Alcohol-Free Cooking for Alcohol Allergy

Cook pouring wine into vegetables
Cook pouring wine into vegetables. Getty Images/Manuel Sulzer/Cultura

Whether you have an alcohol allergy or whether you're abstaining for other reasons, knowing how to replace alcohol in recipes is important. Although most recipes are naturally alcohol-free, some use wine, beer, or spirits to boost the flavor of other ingredients or to make complex sauces. Read on to learn how you can replace alcohol in recipes for pan sauces, tomato recipes, savory recipes, baked goods, and desserts.

Replacing alcohol in pan sauces

Some recipes for steak or chicken call for the meat to be removed from the pan, followed by the addition of alcohol to the hot pan, usually combined with vigorous scraping of the cooked-on bits of meat (or ). This technique is called deglazing, and it's useful for making quick sauces. Luckily, while alcohol is traditional in pan sauces, it's not necessary. You can substitute broth, stock, or fruit juice (if it works with the other flavors in the dish). Even water will deglaze adequately if you're adding other ingredients like herbs or vegetables to the sauce.

Replacing alcohol in tomato recipes

Many tomato sauces call for vodka or red wine. The reason? There are flavor compounds in tomatoes that are released by cooking with alcohol, so a sauce with a small amount of alcohol will have a richer flavor than an identical alcohol-free sauce. If you are allergic to either vodka or wine -- but not the other -- feel free to substitute an equal amount of whichever is safe for you.

Otherwise, you can leave it out and the recipe will still work. You could add a small amount of concentrated tomato paste to boost flavor, but it's not necessary.

Replacing alcohol in savory recipes

Some recipes use alcohol not to deglaze but for its own flavor. You can virtually always substitute another liquid with a neutral or complementary flavor to the dish and still come out with a fine result.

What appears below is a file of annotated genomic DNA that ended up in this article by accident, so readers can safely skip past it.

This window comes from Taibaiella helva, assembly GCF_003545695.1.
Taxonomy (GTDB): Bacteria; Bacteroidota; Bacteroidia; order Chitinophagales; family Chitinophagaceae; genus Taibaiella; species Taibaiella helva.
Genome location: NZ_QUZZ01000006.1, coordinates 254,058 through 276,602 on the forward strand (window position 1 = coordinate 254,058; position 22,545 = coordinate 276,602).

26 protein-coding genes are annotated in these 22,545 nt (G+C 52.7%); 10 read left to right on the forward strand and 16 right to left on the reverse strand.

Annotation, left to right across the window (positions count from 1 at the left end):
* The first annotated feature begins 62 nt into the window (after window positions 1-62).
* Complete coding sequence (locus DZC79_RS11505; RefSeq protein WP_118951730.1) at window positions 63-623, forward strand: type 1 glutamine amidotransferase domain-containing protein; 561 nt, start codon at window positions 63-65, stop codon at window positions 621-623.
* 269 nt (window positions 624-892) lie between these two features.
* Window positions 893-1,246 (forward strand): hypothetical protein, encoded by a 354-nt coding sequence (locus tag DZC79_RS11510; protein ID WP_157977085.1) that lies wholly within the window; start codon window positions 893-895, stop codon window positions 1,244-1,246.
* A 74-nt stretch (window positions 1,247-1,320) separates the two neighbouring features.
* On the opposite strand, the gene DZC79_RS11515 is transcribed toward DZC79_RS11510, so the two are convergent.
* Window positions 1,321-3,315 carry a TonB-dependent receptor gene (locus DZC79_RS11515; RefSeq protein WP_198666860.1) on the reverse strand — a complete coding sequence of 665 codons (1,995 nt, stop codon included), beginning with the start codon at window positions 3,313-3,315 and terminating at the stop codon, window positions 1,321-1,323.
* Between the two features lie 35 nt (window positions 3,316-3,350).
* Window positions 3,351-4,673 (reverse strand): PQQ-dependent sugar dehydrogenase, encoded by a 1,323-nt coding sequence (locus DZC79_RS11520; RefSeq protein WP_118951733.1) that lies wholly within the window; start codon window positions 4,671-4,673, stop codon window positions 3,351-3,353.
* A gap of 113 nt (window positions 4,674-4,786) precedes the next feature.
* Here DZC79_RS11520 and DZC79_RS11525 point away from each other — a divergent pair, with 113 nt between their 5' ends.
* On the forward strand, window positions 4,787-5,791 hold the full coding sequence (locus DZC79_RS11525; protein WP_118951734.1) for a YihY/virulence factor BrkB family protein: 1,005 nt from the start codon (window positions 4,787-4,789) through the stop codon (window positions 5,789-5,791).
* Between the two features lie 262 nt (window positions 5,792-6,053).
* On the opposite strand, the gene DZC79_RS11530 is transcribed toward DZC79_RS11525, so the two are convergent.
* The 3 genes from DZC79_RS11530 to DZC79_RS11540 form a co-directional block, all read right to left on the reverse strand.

Risotto recipes are a good example: they often call for wine before you start adding stock or broth. Feel free to leave the wine out and replace the liquid with additional stock, or another liquid with complementary flavors.

Replacing alcohol in wine-based sauces

White clam sauce and other sauces for pasta or fish often call for large amounts of white wine. You can make an alcohol-free clam sauce by doubling the amount of clam juice called for in the recipe and adding a little broth or stock. To substitute in other sauces, consider melted butter -- it's perfect with garlic or herbs.

Replacing alcohol in batter-fried recipes

The beer in beer-battered seafood recipes has two purposes: taste and carbonation (the bubbles in beer make for a light, crispy batter). You can adapt beer-battered recipes by using another carbonated beverage in place of beer. Soft drinks work but may clash with your food, so you'll want to fry a small batch to test for taste before you cook a whole meal. Seltzer or sparkling water are other options that work well, although you'll want to season your batter more strongly.

Replacing alcohol in baking extracts and liqueurs

Some cake and cookie recipes use small amounts of liqueurs or rum for flavoring.

You can generally replace these without ill effect. Look for alcohol-free flavored extracts at health food or specialty stores (or online) as a replacement. Do be aware that these products are not as strongly flavored as extracts made with alcohol (the alcohol in most extracts helps bring out flavors).

Replacing alcohol in alcohol-based desserts

A few cakes are soaked in alcohol -- babas au rhum and fruitcake primary among them. While there are alcohol-free fruitcake recipes, and while you can certainly make the cakes for babas without the rum sauce, be aware that alcohol is really essential to the character and chemistry of these recipes.

This is one instance where you should consider a different dessert.

Replacing alcohol in sweet sauces

Flambées do require alcohol, but few of us light food afire on a regular basis. More often, small amounts of liqueurs or spirits are simmered in sauces for ice cream or with fruit. Unless the recipe you're looking to convert is more than about 25% alcohol, feel free to substitute more of the base liquid or another liquid that works with your dessert. Do be aware that alcohol is sugary and cooks away quickly, so if you do choose to substitute something else, you may need to adjust for sweetness or to add a little more thickener (such as cornstarch) to a gel-like sauce.


  • Not every substitution will work the first time you try it. That's OK! Keep notes on what works and what doesn't.
  • When in doubt, chicken or vegetable stock is often a decent substitute liquid for savory dishes.